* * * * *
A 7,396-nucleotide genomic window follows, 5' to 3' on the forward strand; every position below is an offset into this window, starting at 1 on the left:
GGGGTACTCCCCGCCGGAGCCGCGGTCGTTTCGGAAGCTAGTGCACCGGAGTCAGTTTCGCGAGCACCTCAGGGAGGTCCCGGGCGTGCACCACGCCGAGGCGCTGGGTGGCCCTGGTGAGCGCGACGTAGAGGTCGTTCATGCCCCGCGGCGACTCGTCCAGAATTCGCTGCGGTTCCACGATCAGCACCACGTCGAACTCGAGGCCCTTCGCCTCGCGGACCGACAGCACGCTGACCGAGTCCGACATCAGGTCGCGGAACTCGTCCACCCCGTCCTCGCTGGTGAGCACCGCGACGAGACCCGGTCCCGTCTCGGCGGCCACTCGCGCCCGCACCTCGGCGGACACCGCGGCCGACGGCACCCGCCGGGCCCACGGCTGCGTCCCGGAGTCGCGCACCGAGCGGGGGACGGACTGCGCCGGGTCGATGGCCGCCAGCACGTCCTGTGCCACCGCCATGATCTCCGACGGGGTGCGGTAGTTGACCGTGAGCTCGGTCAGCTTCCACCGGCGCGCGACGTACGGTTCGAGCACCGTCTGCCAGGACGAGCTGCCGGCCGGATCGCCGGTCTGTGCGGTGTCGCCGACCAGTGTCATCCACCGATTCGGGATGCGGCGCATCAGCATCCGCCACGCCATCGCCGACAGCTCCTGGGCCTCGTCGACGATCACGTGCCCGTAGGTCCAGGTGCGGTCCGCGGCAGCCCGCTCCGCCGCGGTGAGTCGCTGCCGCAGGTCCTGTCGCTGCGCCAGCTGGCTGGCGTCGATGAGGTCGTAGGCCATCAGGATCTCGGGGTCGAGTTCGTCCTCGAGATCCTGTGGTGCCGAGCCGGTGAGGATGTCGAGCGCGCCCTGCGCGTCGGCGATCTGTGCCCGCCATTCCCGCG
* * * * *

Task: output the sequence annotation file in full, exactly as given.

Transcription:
A 7,396-nucleotide genomic window follows, 5' to 3' on the forward strand; every position below is an offset into this window, starting at 1 on the left:
GGGGTACTCCCCGCCGGAGCCGCGGTCGTTTCGGAAGCTAGTGCACCGGAGTCAGTTTCGCGAGCACCTCAGGGAGGTCCCGGGCGTGCACCACGCCGAGGCGCTGGGTGGCCCTGGTGAGCGCGACGTAGAGGTCGTTCATGCCCCGCGGCGACTCGTCCAGAATTCGCTGCGGTTCCACGATCAGCACCACGTCGAACTCGAGGCCCTTCGCCTCGCGGACCGACAGCACGCTGACCGAGTCCGACATCAGGTCGCGGAACTCGTCCACCCCGTCCTCGCTGGTGAGCACCGCGACGAGACCCGGTCCCGTCTCGGCGGCCACTCGCGCCCGCACCTCGGCGGACACCGCGGCCGACGGCACCCGCCGGGCCCACGGCTGCGTCCCGGAGTCGCGCACCGAGCGGGGGACGGACTGCGCCGGGTCGATGGCCGCCAGCACGTCCTGTGCCACCGCCATGATCTCCGACGGGGTGCGGTAGTTGACCGTGAGCTCGGTCAGCTTCCACCGGCGCGCGACGTACGGTTCGAGCACCGTCTGCCAGGACGAGCTGCCGGCCGGATCGCCGGTCTGTGCGGTGTCGCCGACCAGTGTCATCCACCGATTCGGGATGCGGCGCATCAGCATCCGCCACGCCATCGCCGACAGCTCCTGGGCCTCGTCGACGATCACGTGCCCGTAGGTCCAGGTGCGGTCCGCGGCAGCCCGCTCCGCCGCGGTGAGTCGCTGCCGCAGGTCCTGTCGCTGCGCCAGCTGGCTGGCGTCGATGAGGTCGTAGGCCATCAGGATCTCGGGGTCGAGTTCGTCCTCGAGATCCTGTGGTGCCGAGCCGGTGAGGATGTCGAGCGCGCCCTGCGCGTCGGCGATCTGTGCCCGCCATTCCCGCG